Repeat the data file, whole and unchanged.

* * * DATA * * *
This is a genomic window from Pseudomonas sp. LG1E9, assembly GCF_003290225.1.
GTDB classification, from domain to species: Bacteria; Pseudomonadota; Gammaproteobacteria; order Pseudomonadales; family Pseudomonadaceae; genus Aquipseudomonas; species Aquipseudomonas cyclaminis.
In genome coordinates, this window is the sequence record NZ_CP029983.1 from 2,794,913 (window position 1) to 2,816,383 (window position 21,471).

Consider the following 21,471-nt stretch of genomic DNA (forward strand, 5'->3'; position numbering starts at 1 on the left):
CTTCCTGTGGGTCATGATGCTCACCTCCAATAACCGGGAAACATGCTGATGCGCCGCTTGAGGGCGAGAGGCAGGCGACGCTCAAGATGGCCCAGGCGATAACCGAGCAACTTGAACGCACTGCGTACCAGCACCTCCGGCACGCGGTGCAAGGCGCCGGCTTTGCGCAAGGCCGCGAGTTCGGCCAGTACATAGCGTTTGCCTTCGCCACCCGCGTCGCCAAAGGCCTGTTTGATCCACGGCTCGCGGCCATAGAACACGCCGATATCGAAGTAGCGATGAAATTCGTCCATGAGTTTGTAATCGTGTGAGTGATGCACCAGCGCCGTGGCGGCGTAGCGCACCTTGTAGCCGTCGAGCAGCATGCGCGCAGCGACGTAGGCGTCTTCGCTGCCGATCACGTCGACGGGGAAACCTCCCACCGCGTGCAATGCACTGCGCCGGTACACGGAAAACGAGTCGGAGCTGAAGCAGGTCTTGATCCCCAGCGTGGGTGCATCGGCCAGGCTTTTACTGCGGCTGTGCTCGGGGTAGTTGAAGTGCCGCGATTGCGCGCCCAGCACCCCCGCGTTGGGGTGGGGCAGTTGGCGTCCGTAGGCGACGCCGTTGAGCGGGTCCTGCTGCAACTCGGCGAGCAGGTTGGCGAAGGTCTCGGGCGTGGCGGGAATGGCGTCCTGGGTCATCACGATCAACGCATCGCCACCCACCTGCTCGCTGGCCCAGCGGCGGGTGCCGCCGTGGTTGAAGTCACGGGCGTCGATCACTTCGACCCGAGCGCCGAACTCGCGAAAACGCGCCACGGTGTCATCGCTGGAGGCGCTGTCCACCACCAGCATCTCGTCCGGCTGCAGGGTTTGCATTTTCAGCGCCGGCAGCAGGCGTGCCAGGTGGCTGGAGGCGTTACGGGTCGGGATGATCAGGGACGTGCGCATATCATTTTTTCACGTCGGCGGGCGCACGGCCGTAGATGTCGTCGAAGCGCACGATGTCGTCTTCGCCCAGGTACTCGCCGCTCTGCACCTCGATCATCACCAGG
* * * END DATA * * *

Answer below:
This is a genomic window from Pseudomonas sp. LG1E9, assembly GCF_003290225.1.
GTDB classification, from domain to species: Bacteria; Pseudomonadota; Gammaproteobacteria; order Pseudomonadales; family Pseudomonadaceae; genus Aquipseudomonas; species Aquipseudomonas cyclaminis.
In genome coordinates, this window is the sequence record NZ_CP029983.1 from 2,794,913 (window position 1) to 2,816,383 (window position 21,471).

Consider the following 21,471-nt stretch of genomic DNA (forward strand, 5'->3'; position numbering starts at 1 on the left):
CTTCCTGTGGGTCATGATGCTCACCTCCAATAACCGGGAAACATGCTGATGCGCCGCTTGAGGGCGAGAGGCAGGCGACGCTCAAGATGGCCCAGGCGATAACCGAGCAACTTGAACGCACTGCGTACCAGCACCTCCGGCACGCGGTGCAAGGCGCCGGCTTTGCGCAAGGCCGCGAGTTCGGCCAGTACATAGCGTTTGCCTTCGCCACCCGCGTCGCCAAAGGCCTGTTTGATCCACGGCTCGCGGCCATAGAACACGCCGATATCGAAGTAGCGATGAAATTCGTCCATGAGTTTGTAATCGTGTGAGTGATGCACCAGCGCCGTGGCGGCGTAGCGCACCTTGTAGCCGTCGAGCAGCATGCGCGCAGCGACGTAGGCGTCTTCGCTGCCGATCACGTCGACGGGGAAACCTCCCACCGCGTGCAATGCACTGCGCCGGTACACGGAAAACGAGTCGGAGCTGAAGCAGGTCTTGATCCCCAGCGTGGGTGCATCGGCCAGGCTTTTACTGCGGCTGTGCTCGGGGTAGTTGAAGTGCCGCGATTGCGCGCCCAGCACCCCCGCGTTGGGGTGGGGCAGTTGGCGTCCGTAGGCGACGCCGTTGAGCGGGTCCTGCTGCAACTCGGCGAGCAGGTTGGCGAAGGTCTCGGGCGTGGCGGGAATGGCGTCCTGGGTCATCACGATCAACGCATCGCCACCCACCTGCTCGCTGGCCCAGCGGCGGGTGCCGCCGTGGTTGAAGTCACGGGCGTCGATCACTTCGACCCGAGCGCCGAACTCGCGAAAACGCGCCACGGTGTCATCGCTGGAGGCGCTGTCCACCACCAGCATCTCGTCCGGCTGCAGGGTTTGCATTTTCAGCGCCGGCAGCAGGCGTGCCAGGTGGCTGGAGGCGTTACGGGTCGGGATGATCAGGGACGTGCGCATATCATTTTTTCACGTCGGCGGGCGCACGGCCGTAGATGTCGTCGAAGCGCACGATGTCGTCTTCGCCCAGGTACTCGCCGCTCTGCACCTCGATCATCACCAGG